My relationship with my Armenian identity comes from maternal grandmother. My grandmother married my grandfather when she was 14. My grandfather was 45 at the time; he had three wives and my grandmother became his fourth wife. My grandmother was my grandfather’s only official wife. My grandfather is a Sunni Turk, my grandmother is an Islamised Armenian. That is why they used to call us ‘the grandchildren of the giaour’ in the neighborhood. That phrase used to offend us three.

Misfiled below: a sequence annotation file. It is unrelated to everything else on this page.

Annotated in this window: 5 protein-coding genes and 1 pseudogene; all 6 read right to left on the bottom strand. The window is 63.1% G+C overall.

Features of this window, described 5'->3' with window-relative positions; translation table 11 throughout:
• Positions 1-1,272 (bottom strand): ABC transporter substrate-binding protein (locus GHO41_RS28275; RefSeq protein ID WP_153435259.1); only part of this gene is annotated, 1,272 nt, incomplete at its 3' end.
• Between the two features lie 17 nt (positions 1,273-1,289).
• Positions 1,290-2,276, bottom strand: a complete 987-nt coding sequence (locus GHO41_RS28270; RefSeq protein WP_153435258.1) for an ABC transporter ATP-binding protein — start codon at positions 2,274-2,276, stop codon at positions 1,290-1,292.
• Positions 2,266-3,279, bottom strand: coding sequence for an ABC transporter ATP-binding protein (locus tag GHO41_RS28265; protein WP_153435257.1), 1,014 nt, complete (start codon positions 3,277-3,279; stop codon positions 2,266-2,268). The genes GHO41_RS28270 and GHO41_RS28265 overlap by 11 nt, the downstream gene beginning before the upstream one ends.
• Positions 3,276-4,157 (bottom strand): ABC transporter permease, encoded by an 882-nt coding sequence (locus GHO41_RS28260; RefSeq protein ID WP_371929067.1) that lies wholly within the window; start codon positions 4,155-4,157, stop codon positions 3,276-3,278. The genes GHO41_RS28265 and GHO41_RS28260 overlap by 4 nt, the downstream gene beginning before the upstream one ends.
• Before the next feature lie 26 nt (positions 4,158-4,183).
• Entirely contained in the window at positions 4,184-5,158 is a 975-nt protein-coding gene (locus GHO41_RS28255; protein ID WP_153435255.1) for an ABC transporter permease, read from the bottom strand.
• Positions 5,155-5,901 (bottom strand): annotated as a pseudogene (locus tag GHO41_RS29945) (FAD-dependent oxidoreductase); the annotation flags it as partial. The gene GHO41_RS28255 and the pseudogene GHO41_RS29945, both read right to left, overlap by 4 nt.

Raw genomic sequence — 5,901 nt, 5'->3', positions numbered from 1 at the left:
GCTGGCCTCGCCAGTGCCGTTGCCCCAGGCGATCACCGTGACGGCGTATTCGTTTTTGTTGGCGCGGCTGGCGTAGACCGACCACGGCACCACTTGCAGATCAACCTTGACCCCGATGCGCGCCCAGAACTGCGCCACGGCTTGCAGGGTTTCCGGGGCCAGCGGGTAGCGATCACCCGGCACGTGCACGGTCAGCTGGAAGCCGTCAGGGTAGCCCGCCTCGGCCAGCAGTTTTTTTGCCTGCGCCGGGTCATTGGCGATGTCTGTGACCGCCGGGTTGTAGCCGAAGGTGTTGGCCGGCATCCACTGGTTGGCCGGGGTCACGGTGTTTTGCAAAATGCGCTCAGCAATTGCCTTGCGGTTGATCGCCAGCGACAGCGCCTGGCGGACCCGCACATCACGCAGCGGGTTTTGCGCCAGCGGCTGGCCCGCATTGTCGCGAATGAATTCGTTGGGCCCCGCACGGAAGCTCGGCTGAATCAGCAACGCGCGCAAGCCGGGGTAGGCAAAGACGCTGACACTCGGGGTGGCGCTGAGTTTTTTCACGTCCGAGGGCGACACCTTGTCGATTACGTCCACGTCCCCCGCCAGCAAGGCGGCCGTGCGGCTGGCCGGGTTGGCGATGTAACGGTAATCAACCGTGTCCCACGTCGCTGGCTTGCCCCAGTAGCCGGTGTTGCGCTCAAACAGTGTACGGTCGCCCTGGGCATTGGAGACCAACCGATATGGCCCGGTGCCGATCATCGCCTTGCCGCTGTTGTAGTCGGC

My grandmother’s name was Nazmiye, but her real name was Nazenik. I made a great effort to find out what her real name was. My grandmother spoke broken Turkish. At first, I couldn’t understand why, but over time, I realized that Armenian was her mother tongue; she had learned Turkish later.
— “I explain my ties with my Armenian identity through my love to my grandmother,” from Ankara’s Armenians Speak, an oral history prepared by Ferda Balancar and published by the Hrant Dink Foundation